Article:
Symbolism has its place in foreign policy, but it is never a substitute for substance. Narendra Modi struck the right notes, both symbolic and substantive, during his trip to Nepal. His visit to Pashupatinath temple in Kathmandu, the first by an Indian prime minister, was meant to strike a chord with the common people in a country where religious and cultural traditions survive political upheavals. His address to Nepalís Constituent Assembly, though, was a clear statement of intent, outlining what he wants to do with India-Nepal relations. Mr Modi did well to make two categorical points ó that India respects Nepalís sovereignty and that it is for the people of that country to decide what kind of a Constitution they will have. His message that India will be happy to see Nepal write a federal, republican Constitution is unexceptionable because all major political parties in the country agree on this issue. Mr Modi also did well to steer clear of any prescription as to what should form the basis of federalism in Nepal. Sections of Nepalís politicians often accuse New Delhi of interfering in the countryís internal politics. They also have some misgivings about the alleged Indian role in the writing of Nepalís Constitution. Mr Modiís messages should clear the air, at least partially.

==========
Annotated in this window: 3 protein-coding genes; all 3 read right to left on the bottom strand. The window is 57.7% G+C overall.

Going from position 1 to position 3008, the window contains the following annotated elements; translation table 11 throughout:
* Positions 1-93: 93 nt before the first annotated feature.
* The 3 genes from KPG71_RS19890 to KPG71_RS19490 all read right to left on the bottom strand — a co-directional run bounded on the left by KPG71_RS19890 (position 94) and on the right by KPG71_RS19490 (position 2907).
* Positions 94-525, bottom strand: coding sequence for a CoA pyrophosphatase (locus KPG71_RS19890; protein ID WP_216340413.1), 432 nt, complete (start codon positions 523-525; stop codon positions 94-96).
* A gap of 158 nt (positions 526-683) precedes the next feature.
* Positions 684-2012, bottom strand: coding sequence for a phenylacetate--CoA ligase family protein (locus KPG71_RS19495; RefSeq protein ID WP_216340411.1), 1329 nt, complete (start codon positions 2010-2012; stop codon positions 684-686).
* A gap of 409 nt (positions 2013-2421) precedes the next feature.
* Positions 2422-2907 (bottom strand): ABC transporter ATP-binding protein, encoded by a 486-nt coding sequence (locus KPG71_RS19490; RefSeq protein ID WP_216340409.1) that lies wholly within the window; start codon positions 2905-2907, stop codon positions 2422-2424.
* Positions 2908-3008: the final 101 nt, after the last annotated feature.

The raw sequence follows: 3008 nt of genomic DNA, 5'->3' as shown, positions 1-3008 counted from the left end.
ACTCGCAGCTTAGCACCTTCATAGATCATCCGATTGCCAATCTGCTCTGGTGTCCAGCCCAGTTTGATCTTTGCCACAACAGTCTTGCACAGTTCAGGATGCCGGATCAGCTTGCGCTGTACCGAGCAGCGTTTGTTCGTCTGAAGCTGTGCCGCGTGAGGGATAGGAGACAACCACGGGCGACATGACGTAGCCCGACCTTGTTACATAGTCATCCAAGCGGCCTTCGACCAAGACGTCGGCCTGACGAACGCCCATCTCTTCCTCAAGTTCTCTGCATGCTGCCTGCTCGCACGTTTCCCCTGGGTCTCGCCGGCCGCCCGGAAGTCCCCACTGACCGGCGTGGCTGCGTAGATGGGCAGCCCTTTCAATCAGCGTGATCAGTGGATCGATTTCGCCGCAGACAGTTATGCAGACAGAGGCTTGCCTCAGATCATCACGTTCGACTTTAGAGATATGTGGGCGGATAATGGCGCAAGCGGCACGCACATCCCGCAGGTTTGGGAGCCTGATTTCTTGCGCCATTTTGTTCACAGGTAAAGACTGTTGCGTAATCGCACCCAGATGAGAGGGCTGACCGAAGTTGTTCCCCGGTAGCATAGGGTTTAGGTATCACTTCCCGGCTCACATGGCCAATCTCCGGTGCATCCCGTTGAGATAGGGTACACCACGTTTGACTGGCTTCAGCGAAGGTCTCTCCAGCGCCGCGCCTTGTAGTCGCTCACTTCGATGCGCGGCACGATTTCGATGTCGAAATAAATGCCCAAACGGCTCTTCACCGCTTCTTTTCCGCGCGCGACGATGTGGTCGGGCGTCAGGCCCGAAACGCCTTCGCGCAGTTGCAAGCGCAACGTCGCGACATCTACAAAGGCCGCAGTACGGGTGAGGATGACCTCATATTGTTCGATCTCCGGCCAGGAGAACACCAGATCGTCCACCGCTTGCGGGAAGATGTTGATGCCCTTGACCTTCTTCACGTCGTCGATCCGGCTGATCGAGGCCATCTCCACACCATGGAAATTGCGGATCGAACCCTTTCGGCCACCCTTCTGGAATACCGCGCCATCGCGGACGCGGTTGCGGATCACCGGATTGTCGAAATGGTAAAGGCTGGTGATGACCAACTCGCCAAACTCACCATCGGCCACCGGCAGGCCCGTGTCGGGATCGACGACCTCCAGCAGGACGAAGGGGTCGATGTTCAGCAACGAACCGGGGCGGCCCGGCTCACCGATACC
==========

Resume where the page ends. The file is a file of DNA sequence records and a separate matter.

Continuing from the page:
However, no government in New Delhi can afford to ignore political and other developments in Nepal. It is public knowledge that India played a decisive role in persuading Nepalís Maoists to end their 10-year-long armed insurgency. But there has been a drift in India-Nepal relations over the past few years. It was partly due to the failure of Nepalís political parties to complete the Constitution-drafting process during the term of the first Constituent Assembly. But it was also partially due to confusions in New Delhi about the changing nature of its engagement with Kathmandu. The result was a perception in Kathmandu that New Delhi wants to play the ĎBig Brotherí in Nepal without actually helping the country in substantive ways. Mr Modi has now promised that work will start within a year on the 5,600 MW Pancheshwar project that had remained stalled for 18 years. His trip also brings some hope for a mutually acceptable power trading agreement between the two countries. But India has a record of not keeping its promises to Nepal. Mr Modi has an opportunity to change that.